Starting in April, more people at Roswell Park Comprehensive Cancer Center will be wearing patient safety wristbands.
Previously, these wristbands were given to anyone admitted for treatment, including patients receiving chemotherapy or having surgery. Now, new patients, in addition to those coming in for scans, bloodwork or other follow-up care, will be given one as they check in and will receive a new one each time they return.
“It’s another component of creating the safest environment we can for our patients to receive care,” says Shirley Johnson, MBA, MS, RN, NEA-BC, Senior Vice President and Chief Clinical Operations Officer at Roswell Park. “Historically, all our inpatients have had wristbands with identifying information they are required to wear while on the floors, but we have not had a consistent practice of having patients wear wristbands as they traverse the ambulatory experience.”
Currently, patients need to present two identifiers when checking in for appointments. Now, patients will receive a waterproof, thermal paper wristband when they arrive, and with each appointment during their visit, a sticker will be placed on the band. Each sticker will contain the patient’s name, date of birth, medical record and case identification number, the scheduled service and a barcode linking to the patient’s digital files.
“This will allow us to have that extra checkpoint between patients’ identification and what their medication administration record says they should be getting based on their identity,” Johnson says. “This will ensure safe delivery of care in the moment as they are receiving different medications, therapies and other treatments.”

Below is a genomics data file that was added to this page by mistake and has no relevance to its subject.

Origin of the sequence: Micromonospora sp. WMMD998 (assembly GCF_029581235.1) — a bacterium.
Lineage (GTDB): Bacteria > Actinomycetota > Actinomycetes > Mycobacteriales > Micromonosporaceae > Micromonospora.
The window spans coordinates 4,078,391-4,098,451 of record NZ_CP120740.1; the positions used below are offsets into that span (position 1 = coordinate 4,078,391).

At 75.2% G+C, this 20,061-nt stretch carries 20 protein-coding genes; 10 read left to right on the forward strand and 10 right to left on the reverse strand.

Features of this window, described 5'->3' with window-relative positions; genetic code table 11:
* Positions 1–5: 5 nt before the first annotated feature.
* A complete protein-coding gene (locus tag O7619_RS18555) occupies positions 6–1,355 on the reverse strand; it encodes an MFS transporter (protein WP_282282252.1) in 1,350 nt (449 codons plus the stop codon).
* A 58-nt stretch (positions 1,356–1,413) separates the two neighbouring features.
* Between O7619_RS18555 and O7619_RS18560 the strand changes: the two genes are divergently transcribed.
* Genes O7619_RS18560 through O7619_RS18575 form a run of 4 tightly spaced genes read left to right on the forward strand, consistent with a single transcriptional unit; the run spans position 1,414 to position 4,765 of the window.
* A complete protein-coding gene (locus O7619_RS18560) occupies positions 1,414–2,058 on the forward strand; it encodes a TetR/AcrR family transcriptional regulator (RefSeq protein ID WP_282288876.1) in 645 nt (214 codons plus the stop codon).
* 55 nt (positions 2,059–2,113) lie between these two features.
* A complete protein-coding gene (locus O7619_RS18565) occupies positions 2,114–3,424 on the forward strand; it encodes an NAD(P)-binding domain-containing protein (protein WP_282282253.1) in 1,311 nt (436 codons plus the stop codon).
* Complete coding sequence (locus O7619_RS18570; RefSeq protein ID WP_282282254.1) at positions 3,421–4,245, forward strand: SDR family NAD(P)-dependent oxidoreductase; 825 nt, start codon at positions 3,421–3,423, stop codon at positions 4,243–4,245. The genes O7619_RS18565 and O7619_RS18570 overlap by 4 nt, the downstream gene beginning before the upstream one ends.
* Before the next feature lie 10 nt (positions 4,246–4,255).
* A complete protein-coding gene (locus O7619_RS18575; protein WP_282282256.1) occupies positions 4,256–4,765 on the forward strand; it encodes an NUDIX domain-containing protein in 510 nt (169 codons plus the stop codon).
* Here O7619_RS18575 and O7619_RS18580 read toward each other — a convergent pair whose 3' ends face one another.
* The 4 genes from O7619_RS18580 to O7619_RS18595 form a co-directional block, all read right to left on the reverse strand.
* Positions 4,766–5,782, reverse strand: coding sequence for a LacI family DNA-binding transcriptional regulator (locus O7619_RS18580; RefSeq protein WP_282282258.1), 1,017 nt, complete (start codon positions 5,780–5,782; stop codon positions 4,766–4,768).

If a patient comes in for treatment in one area of the center but, for example, is in pain and needs something to manage that, a scan of the wristband’s barcode will help a nurse or other caregiver determine which medications are acceptable for that patient, says Ashley Keppel, MSN, AS, RN, BSN, Clinical Nurse Manager of the Gastrointestinal Center in Ambulatory Services.
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The bands also will help provide some consistency for patients, Keppel adds. “We already use wristbands when they go for chemotherapy and other places in the center, and it might be confusing for patients who wonder why they get wristbands in some places but not others.”
Both Johnson and Keppel stress that the Roswell Park employee who puts the wristband on the patient will be wearing a mask and using hand sanitizer, and the patient also will be wearing a mask, making this a safe interaction. If any patients would prefer to put on their own wristbands, or have someone accompanying them put it on for them, that will be fine as well.
The wristbands will be used throughout the center, for inpatients and outpatients alike, as is the standard practice in cancer centers across the country, Johnson says.
“This is a safe place and we’re making it safer by adopting this wristband policy,” she says. “Our patients are precious.”